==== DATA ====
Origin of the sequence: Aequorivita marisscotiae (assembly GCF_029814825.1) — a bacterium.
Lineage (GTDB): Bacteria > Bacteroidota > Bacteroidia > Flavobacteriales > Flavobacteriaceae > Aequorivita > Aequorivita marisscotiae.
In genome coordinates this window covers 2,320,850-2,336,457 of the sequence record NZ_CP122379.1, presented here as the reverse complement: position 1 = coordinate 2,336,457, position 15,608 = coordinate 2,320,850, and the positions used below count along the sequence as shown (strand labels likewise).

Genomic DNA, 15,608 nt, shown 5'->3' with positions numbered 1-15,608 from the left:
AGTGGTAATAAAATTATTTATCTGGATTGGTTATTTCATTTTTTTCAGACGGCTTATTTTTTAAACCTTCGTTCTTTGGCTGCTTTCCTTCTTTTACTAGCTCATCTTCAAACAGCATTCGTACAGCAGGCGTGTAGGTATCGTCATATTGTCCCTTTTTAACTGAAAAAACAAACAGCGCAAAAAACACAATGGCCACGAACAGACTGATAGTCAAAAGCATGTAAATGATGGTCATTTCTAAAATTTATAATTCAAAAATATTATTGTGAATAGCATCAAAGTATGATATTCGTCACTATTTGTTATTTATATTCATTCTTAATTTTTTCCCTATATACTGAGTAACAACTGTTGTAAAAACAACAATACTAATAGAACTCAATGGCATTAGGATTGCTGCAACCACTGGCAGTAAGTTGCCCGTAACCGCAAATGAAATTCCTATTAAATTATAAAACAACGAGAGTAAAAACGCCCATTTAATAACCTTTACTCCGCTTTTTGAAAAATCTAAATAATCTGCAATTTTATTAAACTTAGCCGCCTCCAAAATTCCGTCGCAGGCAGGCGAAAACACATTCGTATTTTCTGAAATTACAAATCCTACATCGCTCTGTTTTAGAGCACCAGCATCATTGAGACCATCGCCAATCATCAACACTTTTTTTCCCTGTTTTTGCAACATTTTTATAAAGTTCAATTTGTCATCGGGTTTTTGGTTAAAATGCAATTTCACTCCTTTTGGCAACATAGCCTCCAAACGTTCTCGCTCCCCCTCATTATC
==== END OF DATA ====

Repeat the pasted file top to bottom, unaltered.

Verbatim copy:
Origin of the sequence: Aequorivita marisscotiae (assembly GCF_029814825.1) — a bacterium.
Lineage (GTDB): Bacteria > Bacteroidota > Bacteroidia > Flavobacteriales > Flavobacteriaceae > Aequorivita > Aequorivita marisscotiae.
In genome coordinates this window covers 2,320,850-2,336,457 of the sequence record NZ_CP122379.1, presented here as the reverse complement: position 1 = coordinate 2,336,457, position 15,608 = coordinate 2,320,850, and the positions used below count along the sequence as shown (strand labels likewise).

Genomic DNA, 15,608 nt, shown 5'->3' with positions numbered 1-15,608 from the left:
AGTGGTAATAAAATTATTTATCTGGATTGGTTATTTCATTTTTTTCAGACGGCTTATTTTTTAAACCTTCGTTCTTTGGCTGCTTTCCTTCTTTTACTAGCTCATCTTCAAACAGCATTCGTACAGCAGGCGTGTAGGTATCGTCATATTGTCCCTTTTTAACTGAAAAAACAAACAGCGCAAAAAACACAATGGCCACGAACAGACTGATAGTCAAAAGCATGTAAATGATGGTCATTTCTAAAATTTATAATTCAAAAATATTATTGTGAATAGCATCAAAGTATGATATTCGTCACTATTTGTTATTTATATTCATTCTTAATTTTTTCCCTATATACTGAGTAACAACTGTTGTAAAAACAACAATACTAATAGAACTCAATGGCATTAGGATTGCTGCAACCACTGGCAGTAAGTTGCCCGTAACCGCAAATGAAATTCCTATTAAATTATAAAACAACGAGAGTAAAAACGCCCATTTAATAACCTTTACTCCGCTTTTTGAAAAATCTAAATAATCTGCAATTTTATTAAACTTAGCCGCCTCCAAAATTCCGTCGCAGGCAGGCGAAAACACATTCGTATTTTCTGAAATTACAAATCCTACATCGCTCTGTTTTAGAGCACCAGCATCATTGAGACCATCGCCAATCATCAACACTTTTTTTCCCTGTTTTTGCAACATTTTTATAAAGTTCAATTTGTCATCGGGTTTTTGGTTAAAATGCAATTTCACTCCTTTTGGCAACATAGCCTCCAAACGTTCTCGCTCCCCCTCATTATC